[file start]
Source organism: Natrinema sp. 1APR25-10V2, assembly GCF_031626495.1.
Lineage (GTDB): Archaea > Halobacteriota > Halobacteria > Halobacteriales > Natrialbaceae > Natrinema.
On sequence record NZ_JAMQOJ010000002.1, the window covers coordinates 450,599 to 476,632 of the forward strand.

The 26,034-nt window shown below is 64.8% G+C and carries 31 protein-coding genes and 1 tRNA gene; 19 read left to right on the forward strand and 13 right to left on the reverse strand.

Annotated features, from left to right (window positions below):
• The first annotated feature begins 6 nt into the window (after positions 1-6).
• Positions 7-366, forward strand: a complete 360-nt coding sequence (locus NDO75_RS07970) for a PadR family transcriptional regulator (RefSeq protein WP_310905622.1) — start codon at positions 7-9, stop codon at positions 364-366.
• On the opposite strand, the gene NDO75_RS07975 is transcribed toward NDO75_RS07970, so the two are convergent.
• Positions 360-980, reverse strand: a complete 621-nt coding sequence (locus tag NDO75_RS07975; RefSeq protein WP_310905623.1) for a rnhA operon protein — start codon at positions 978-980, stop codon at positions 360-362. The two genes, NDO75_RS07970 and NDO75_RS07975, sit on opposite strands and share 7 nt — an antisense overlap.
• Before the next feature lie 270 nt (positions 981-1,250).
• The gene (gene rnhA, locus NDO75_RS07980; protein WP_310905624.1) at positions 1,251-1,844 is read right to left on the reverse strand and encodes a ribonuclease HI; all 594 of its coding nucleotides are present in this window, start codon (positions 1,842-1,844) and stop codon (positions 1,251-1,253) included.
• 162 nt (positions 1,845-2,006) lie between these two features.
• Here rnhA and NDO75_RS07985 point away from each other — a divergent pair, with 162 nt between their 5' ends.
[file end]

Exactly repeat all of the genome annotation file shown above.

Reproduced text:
Source organism: Natrinema sp. 1APR25-10V2, assembly GCF_031626495.1.
Lineage (GTDB): Archaea > Halobacteriota > Halobacteria > Halobacteriales > Natrialbaceae > Natrinema.
On sequence record NZ_JAMQOJ010000002.1, the window covers coordinates 450,599 to 476,632 of the forward strand.

The 26,034-nt window shown below is 64.8% G+C and carries 31 protein-coding genes and 1 tRNA gene; 19 read left to right on the forward strand and 13 right to left on the reverse strand.

Annotated features, from left to right (window positions below):
• The first annotated feature begins 6 nt into the window (after positions 1-6).
• Positions 7-366, forward strand: a complete 360-nt coding sequence (locus NDO75_RS07970) for a PadR family transcriptional regulator (RefSeq protein WP_310905622.1) — start codon at positions 7-9, stop codon at positions 364-366.
• On the opposite strand, the gene NDO75_RS07975 is transcribed toward NDO75_RS07970, so the two are convergent.
• Positions 360-980, reverse strand: a complete 621-nt coding sequence (locus tag NDO75_RS07975; RefSeq protein WP_310905623.1) for a rnhA operon protein — start codon at positions 978-980, stop codon at positions 360-362. The two genes, NDO75_RS07970 and NDO75_RS07975, sit on opposite strands and share 7 nt — an antisense overlap.
• Before the next feature lie 270 nt (positions 981-1,250).
• The gene (gene rnhA, locus NDO75_RS07980; protein WP_310905624.1) at positions 1,251-1,844 is read right to left on the reverse strand and encodes a ribonuclease HI; all 594 of its coding nucleotides are present in this window, start codon (positions 1,842-1,844) and stop codon (positions 1,251-1,253) included.
• 162 nt (positions 1,845-2,006) lie between these two features.
• Here rnhA and NDO75_RS07985 point away from each other — a divergent pair, with 162 nt between their 5' ends.